Session Four: Background Information
Introduction to Cognitive Behavioural Therapy. 1
Cognitive Behavioural therapy (CBT) is useful in treating stress. It holds the general principle that events contribute to the way we feel and act, but do not cause these reactions, which are mainly determined by our views of these events. Thus, stress is seen to originate in irrational beliefs. The stress reaction is seen as being induced by an unconscious process of information processing that occurs outside of awareness, but CBT works on the premise that these unconscious processes can be made conscious.
CBT is based on the idea that there are two kinds of beliefs, rational and irrational. In CBT rational beliefs are those that are flexible, consistent with reality, logical and which promote the person’s psychological well-being and aid pursuit of personally meaningful goals. Irrational beliefs are seen as illogical, rigid, inconsistent with reality, and as interfering with the personal, psychological wellbeing and pursuit of personally meaningful goals.
Irrational beliefs are at the core of unhealthy negative emotions. Once negative emotions are experienced, a person will tend to think in negative ways about the experience, this will influence behaviour, and the person will tend to act in self-defeating and goal-impeding ways.
CBT teaches people how to dispute these irrational beliefs, asking questions such as
“Why must I get a new job?”
“Where is the evidence that I won’t be able to bear it if I don’t get a new job?”
“Is it true that I am worthless if I don’t get a new job?”
CBT also uses reframing, showing individuals how to find good things in some of the bad things that happen to them and helps them be aware of the disadvantages of harmful feelings and behaviours.
In order to bring irrational thoughts to light, CBT uses the ABCDE procedure, which is a basic procedure for helping people to identify their automatic thoughts by training them to observe the sequence of external events and their reactions to them. The individual may report a number of circumstances where he or she felt unaccountably upset or stressed and assumed that the feelings of distress were due to the circumstances or events preceding them. However, usually, there is a gap between the stimulus and the emotional response. The emotional upset becomes understandable if the person can recollect the thoughts that occurred during the gap. The ABC procedure is explained in CBT as follows.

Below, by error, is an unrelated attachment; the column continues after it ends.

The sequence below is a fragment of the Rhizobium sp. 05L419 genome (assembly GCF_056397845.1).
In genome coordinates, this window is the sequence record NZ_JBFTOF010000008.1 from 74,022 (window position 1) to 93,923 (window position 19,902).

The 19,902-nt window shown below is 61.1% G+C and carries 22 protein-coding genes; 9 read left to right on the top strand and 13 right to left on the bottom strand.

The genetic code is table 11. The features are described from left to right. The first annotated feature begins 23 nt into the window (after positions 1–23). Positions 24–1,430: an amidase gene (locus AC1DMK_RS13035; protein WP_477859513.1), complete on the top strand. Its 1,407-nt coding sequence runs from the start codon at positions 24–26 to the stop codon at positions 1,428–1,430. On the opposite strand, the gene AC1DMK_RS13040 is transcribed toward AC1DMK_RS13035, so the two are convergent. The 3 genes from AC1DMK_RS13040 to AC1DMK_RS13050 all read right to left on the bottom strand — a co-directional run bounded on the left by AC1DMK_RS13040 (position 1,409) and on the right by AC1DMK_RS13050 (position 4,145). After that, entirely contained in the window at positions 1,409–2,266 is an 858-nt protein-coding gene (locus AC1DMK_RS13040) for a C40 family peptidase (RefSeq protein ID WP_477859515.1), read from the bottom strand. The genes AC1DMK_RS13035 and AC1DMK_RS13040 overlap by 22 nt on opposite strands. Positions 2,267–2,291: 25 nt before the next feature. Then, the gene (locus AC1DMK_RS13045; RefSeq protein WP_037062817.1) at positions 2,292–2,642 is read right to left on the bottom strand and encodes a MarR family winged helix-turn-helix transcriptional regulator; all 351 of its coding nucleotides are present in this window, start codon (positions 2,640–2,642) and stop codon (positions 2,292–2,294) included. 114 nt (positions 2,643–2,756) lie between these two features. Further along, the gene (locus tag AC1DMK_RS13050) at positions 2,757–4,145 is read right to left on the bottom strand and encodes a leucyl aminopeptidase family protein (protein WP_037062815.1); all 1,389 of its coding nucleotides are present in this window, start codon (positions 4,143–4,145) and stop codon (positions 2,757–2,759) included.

A is the activating stimulus
These can be events or inferences about events.
B appears to be a blank in the person’s mind.
However, B stands for the evaluative beliefs about A.
C is the inappropriate emotional response which can lead also to the physical response of a stress related illness
D stands for disputing the person’s irrational beliefs
E stands for the effects of disputing, encouraging the person to develop more rational beliefs.
The process of CBT argues that people are only aware of what happens at A and C, and believe C to be a consequence of A, when C is actually mediated by the thoughts and beliefs at B, where unrealistic inner rules generate negative feelings.
There are two types of C, emotional and behavioural i.e., people do not just respond emotionally to the events in their world; they also try, if necessary to do something about them.
The ABC procedure is introduced in this session with the Stress Thought Log, which aims to capture the most common irrational beliefs and thoughts specific to each individual. (Form S4.b).